• Aswang (1994) is an American horror film directed and written by Wrye Martin and Barry Poltermann. It is based on the mythical creature that feeds on the unborn in Philippine folklore, though unusually the aswangs in the film are of white American ethnicity, instead of being traditionally Filipino.
  • Surviving Evil (2009) is a British horror film directed and written by Terence Daw. It follows documentary filmmakers who travel to a Philippine island, only to discover that a colony of shape shifting, cannibalistic aswang inhabit the island.[32]
  • An Aswang Halloween (2023) is an American found footage horror film that follows a group of campers trying to survive being pursued by an aswang on Halloween night.[33]

In television[edit]

  • An aswang is featured in the sixth episode of the Canadian TV show Lost Girl, and is portrayed as a relatively harmless scavenger Fae.
  • Mommy Dearest, an episode of the supernatural drama television series Grimm, features an aswang attacking Sergeant Wu's pregnant childhood friend from the Philippines. It features an aswang as a form of wesen that sucks the amniotic fluid out of a pregnant woman's stomach.[34]
  • The aswang are main villains of Trese, acting as a gang of sorts opposing protagonist Alexandra Trese.

In literature[edit]

  • An aswang character appears in the fourth issue of comedy-horror webcomic Fantastic Crap Comics.[35]
  • Tikbalang, Aswang, Atbp. B1 Gang Series is a fictional series that follows four children on their supernatural investigations.[36]
  • The Aswang Inquiry compiles the supernatural researches of Frank Lynch, S.J., and Richard Arend, S.V.D.[37]
  • An aswang is the primary antagonist in the Supernatural spin-off novel Supernatural: Fresh Meat.
  • "The Aswang Complex in Philippine Folklore" is an academic paper turned book written by Dr. Maximo Rosales. It is a compilation of the various aswang qualities in different regions of the Philippines.[38]
  • Aswang (Monsters) and Supernaturalisms: Nocturnal Deities talks of aswang myths, beliefs, and folktales through the lens of the Atimonan townsfolk.[39]
  • An aswang is one of the villains in Wicked Embers by Keri Arthur.
  • Aswang are the main subjects in Filipino-American author, Jason Tanamor's new novel, Vampires of Portlandia.[40]
  • An aswang is described terrorising a remote village in the Philippines in Denis Johnson's National Book Award-winning novel Tree of Smoke.[41]
  • A demonic character called "Aswang" is a member of the Diwatas, the Filipino gods of the Marvel Comics universe.[42]
  • A murdered young woman with a lineage of unfulfilled ancestors is transformed by death into an aswang who seeks justice in Melissa Chadburn's debut novel, A Tiny Upward Shove.[43]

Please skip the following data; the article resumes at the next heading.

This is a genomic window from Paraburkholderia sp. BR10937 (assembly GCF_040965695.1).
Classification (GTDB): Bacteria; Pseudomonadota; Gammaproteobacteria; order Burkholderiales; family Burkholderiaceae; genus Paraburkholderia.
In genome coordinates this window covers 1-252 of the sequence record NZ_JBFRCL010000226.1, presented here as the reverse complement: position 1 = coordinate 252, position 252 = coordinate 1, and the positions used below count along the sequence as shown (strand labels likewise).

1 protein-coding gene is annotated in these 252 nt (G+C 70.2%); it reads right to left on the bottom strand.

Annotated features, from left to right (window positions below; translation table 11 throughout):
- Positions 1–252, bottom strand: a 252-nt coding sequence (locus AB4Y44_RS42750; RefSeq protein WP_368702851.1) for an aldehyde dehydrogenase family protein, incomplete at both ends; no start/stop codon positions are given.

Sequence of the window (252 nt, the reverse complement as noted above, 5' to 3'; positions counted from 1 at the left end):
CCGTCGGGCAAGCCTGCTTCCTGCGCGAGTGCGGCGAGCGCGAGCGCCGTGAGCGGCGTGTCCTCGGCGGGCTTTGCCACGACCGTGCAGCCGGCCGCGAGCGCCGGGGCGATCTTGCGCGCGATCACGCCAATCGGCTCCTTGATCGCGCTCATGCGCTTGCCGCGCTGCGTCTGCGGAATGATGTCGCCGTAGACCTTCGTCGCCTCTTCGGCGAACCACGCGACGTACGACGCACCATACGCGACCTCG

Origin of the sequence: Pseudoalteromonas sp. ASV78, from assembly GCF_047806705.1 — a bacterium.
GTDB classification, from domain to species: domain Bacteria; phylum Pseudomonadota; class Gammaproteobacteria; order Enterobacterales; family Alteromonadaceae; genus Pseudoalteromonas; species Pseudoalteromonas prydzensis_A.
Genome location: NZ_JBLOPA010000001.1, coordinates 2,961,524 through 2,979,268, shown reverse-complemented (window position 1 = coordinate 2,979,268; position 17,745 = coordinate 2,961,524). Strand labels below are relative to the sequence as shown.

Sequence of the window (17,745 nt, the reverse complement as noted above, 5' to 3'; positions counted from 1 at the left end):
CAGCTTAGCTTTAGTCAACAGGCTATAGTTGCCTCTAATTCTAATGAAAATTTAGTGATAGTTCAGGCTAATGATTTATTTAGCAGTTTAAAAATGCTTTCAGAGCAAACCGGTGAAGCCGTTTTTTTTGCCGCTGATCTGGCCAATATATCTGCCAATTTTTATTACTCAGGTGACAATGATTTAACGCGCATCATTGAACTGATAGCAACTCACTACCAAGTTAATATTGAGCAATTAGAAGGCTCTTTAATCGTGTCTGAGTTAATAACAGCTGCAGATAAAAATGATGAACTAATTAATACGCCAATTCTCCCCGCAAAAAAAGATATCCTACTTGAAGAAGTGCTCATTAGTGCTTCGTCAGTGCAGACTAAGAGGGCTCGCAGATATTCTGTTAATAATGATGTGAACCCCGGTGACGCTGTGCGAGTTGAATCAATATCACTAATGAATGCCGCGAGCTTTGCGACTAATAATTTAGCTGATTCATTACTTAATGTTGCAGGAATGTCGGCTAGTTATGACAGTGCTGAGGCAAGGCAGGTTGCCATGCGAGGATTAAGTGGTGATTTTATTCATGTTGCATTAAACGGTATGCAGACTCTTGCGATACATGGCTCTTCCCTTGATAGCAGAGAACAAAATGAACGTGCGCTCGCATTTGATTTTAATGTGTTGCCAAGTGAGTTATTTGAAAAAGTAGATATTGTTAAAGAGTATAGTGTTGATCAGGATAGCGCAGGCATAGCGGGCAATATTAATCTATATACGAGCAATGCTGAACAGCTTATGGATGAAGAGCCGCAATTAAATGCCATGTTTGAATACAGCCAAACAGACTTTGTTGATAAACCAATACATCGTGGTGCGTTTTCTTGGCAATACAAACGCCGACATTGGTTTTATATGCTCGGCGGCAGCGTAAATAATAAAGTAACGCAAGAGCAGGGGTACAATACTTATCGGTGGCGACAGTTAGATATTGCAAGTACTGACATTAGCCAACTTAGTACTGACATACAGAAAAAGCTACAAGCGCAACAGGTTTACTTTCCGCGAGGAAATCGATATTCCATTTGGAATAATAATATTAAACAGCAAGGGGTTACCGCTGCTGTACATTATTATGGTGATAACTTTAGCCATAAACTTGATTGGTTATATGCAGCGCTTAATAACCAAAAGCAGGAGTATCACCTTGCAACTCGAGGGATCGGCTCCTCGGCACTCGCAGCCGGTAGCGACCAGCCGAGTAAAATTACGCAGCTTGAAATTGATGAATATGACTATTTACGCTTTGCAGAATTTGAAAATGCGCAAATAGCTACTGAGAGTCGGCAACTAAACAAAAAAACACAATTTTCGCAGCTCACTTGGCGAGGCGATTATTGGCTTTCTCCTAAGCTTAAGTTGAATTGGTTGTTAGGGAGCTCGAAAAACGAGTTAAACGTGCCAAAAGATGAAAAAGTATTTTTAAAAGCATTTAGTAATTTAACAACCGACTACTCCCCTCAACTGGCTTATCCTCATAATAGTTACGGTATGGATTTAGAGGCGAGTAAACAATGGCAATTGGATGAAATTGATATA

• The aswang are the primary antagonists in the 2018 horror novel 100 Fathoms Below.[44]
  • The central character in Andrew Jalbuena Pasaporte's middle-grade novel, Gimo Jr. and the Aswang Clan[45], is the son of the most famous aswang chieftain.


  • LUNA: An Aswang Romance is a Filipino play about the creature.[46]
  • Ang Unang Aswang is a stage play that dramatizes the concept of the first aswang came to be.[47]
  • Professional wrestler T. J. Perkins adopted the Aswang as part of his persona at Wrestle Kingdom 18. As the Aswang, he wears a monstrous mask, a ragged skirt, and red contact lenses. More recently he has used the Aswang persona in the Best of Super Juniors 31 tournament. [48]

Further reading[edit]

  • Cruz, Neal (October 31, 2008). "As I See It: Philippine mythological monsters". Philippine Daily Inquirer.
  • Eugenio, Damiana (2002). Philippine Folk Literature: The Legends. Matt Asombrado Paculba City: University of the Philippines Press. p. 490. ISBN 978-971-542-357-1.
  • "The Philippine Islands, 1493–1898. Edited by Emma Helen Blair and James A. Robertson. Vol. VII., 1588–1591; Vol. VIII., 1591–1593; Vol. IX., 1593–1597. (Cleveland: The Arthur H. Clark Company. 1903. Pp. 320, 320, 329.)". The American Historical Review. 1904. doi:10.1086/ahr/9.3.554. ISSN 1937-5239.
  • Ramos, Maximo D. (1971). Creatures of Philippine Lower Mythology. Quezon City: University of the Philippines Press. ISBN 978-971-06-0691-7.
  • Ocampo, Ambeth (February 16, 2010). "Looking Back: 'Aswang' and counter-insurgency". Philippine Daily Inquirer. Archived from the original on February 20, 2010.
  • The Aswang Phenomenon – Full Documentary on the Filipino Vampire on YouTube


  1. ^ Tan, Michael. "Aswang! Aswang!". Sunday Inquirer Magazine. Inquirer. Retrieved April 23, 2019.
  2. ^ Scott, W.H. (July 18, 2018). Barangay: Sixteenth-century Philippine Culture and Society. University of Hawaii Press. ISBN 978-971-550-135-4.
  3. ^ "<italic>The Philippine Islands, 1493–1898</italic>. Edited by Emma Helen Blair and James A. Robertson. Vol. VII., 1588–1591; Vol. VIII., 1591–1593; Vol. IX., 1593–1597. (Cleveland: The Arthur H. Clark Company. 1903. Pp. 320, 320, 329.)". The American Historical Review. 1904. doi:10.1086/ahr/9.3.554. ISSN 1937-5239.
  4. ^ a b Ramos, Maximo (October 1969). "The Aswang Syncrasy in Philippine Folklore". Western Folklore. 28 (4): 238–248. doi:10.2307/1499218. JSTOR 1499218.
  5. ^ Ramos, Maximo (October 1969). "The Aswang Syncrasy in Philippine Folklore". Western Folklore. 28 (4): 238–239. doi:10.2307/1499218. JSTOR 1499218.
  6. ^ Bunson, Matthew (1993). The Vampire Encyclopedia. New York: Gramercy Books. p. 169.
  7. ^ Ramos, Maximo (October 1969). "The Aswang Syncrasy in Philippine Folklore". Western Folklore. 28 (4): 239–242. doi:10.2307/1499218. JSTOR 1499218.
  8. ^ Ramos, Maximo (October 1969). "The Aswang Syncrasy in Philippine Folklore". Western Folklore. 28 (4): 242. doi:10.2307/1499218. JSTOR 1499218.